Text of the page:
But he ate no more than I did. When we'd done, Ron said this meal reminded him as much of Portugal as of upcountry Brazil. "In fact, until this meal, I'd completely forgotten what I used to eat when I was in Portugal. Or the rest of Europe, for that matter. You always get French fries in Europe. And they're usually pretty bad." He rocked forward until his face was pointed directly down at his plate. "Sometimes: even this bad."
We left. Our objective today, which is to say our objective in Mozambique, was to reconnoiter the Komati River where it met the Indian Ocean. As simple as this sounded, we were uncertain we could get back in time to check out of the Turismo. So we took a little time to drop in on another hospice we'd seen. That was the Pensão Central; we'd walked by it yesterday afternoon, but after we were installed at the Turismo; it looked very kempt, and we'd cursed ourselves for not finding it first.
But it wouldn't have mattered. Just from paperwork tacked up by the unmanned desk, we could tell this inn was not only booked solid, but given entirely to long-term residents. Hotels, in Maputo, were just extra apartment blocks.
We had no choice but to pay for a second night at the Turismo. At least we found that we could pay in Mozambican money. It felt good to be carrying a somewhat less thick brick of the stuff. If your problem is that you have too much money, the Turismo will solve it for you.
While we were in the lobby, we cast another longing look at the attached travel agency. We had seen in its window a list of boat tours proceeding various distances up the Komati. Any of these would have been perfect for our purposes. Food, drink, beach-hopping - and on each beach we could have done our chemistry shift. It would have been a fine challenge, explaining this to the other trippers. And today's weather was excellent - on such a day I would have loved to be banging through Indian Ocean breakers. But the travel agency had been, and still was, closed.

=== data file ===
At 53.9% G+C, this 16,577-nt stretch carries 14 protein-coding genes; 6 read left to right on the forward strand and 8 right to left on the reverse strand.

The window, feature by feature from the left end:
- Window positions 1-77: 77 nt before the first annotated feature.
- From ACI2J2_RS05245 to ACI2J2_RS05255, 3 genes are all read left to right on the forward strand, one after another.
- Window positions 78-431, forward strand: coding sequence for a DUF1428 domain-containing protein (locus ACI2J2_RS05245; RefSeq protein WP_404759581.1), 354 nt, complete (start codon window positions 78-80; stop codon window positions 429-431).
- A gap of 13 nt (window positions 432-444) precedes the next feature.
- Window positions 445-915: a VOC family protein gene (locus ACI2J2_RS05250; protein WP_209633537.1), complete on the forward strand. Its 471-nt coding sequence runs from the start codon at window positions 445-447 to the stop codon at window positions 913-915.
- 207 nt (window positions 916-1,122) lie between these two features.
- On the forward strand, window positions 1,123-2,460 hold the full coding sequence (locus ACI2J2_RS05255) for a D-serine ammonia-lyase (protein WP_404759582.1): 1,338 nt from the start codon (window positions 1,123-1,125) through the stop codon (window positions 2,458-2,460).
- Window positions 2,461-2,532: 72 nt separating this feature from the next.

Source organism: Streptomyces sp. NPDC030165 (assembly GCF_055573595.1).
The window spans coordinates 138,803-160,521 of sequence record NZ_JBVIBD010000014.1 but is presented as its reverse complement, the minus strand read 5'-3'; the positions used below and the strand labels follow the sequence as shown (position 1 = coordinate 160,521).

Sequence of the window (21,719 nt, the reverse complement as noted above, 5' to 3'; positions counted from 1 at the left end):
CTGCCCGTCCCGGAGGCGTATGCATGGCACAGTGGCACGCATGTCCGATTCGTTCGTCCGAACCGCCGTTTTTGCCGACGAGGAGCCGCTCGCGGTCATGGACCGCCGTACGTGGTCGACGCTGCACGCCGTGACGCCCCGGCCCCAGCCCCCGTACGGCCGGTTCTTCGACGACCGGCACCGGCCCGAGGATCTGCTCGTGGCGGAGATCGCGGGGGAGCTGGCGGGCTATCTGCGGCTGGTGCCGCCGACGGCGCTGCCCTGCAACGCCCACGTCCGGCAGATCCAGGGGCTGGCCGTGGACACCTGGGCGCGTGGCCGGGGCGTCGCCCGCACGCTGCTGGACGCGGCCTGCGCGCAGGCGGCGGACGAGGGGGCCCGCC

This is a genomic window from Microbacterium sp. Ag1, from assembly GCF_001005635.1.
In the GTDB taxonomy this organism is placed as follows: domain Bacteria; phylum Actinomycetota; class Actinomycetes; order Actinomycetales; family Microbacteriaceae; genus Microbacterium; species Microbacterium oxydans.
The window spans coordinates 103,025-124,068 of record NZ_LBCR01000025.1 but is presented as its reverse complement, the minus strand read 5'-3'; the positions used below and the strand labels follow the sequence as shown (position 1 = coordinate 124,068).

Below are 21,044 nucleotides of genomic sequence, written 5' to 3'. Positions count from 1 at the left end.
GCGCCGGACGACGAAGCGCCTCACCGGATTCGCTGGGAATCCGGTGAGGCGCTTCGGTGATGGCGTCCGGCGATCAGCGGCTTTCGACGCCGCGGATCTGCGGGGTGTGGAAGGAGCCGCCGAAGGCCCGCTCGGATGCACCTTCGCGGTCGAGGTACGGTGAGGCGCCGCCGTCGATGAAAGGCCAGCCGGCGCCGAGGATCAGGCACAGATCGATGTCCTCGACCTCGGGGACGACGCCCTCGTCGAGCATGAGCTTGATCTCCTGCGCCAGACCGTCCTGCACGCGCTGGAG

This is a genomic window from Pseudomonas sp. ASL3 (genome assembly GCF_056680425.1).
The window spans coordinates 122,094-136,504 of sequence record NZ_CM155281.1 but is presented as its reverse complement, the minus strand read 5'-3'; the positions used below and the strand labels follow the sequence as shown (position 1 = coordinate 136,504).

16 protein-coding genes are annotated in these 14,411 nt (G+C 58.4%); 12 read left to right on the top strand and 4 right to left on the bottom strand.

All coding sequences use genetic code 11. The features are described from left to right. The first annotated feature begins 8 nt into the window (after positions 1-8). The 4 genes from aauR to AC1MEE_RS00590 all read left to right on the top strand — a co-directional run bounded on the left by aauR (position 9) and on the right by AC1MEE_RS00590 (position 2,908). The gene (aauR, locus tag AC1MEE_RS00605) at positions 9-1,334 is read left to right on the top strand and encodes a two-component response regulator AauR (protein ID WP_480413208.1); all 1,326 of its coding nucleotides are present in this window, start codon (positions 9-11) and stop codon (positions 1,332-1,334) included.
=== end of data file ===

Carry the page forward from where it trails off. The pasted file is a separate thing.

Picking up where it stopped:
Ron shook his head. "You know something? I have never, ever seen a travel agency with a model of an Aeroflot jet in it that was actually open for business."
We tried the railway station next. This was near the Beer Factory, and was the most beautiful building we had seen in Maputo. Though painted the color of an after-dinner mint, it was at least painted; with white window frames and black ironwork, it was sharp. It befit a capital city. It was a place to begin some great passage, and as a matter of fact one could be begun here: it was possible, albeit circuitously, to travel by rail across the lower trunk of Africa, from the Indian Ocean to the Atlantic Ocean.
It was also possible, but scarcely easier, to travel by rail the thirty or so miles to Marracuene. We'd missed today's dawn departure. This from the only available informant, an amiable old man with a dead left eye, blank like rained-on sheetrock. No schedules were posted, no ticket window (and there were only two, I think) was open, and nobody was around. There were plenty of souls in front of the depot - but that was because it happened to be a municipal bus stop. Inside the depot proper, there was only this gentleman.
We didn't talk long. We should have - the aged fellow had to be full of yarns. He was also a Xironga- speaker, or Tsonga-speaker, as he (and Johannes) had preferred to call the language. But his desire today was to describe his Christian affiliations. We wrapped up the interview as quickly as courtesy would permit.
As we drifted out, Ron said, "I hope we weren't impolite."
"No. We were all right." After a moment, I laughed. "He did not tax our goodwill by suggesting we submit to an E-meter test!"
"No - he was all right, too." Ron sighed. "You know, once again I could not think of a single thing to say in Xironga."
"Oh yes you could. But it's too early in the morning to drink beer - even the unfermented variety." I shook my head. "Our rehearsals were ill-conceived, Ron, and that's all there is to it. We simply never learned how to talk Xironga, how to shoot the breeze. We're grammarians, not raconteurs. There's no blarney in us."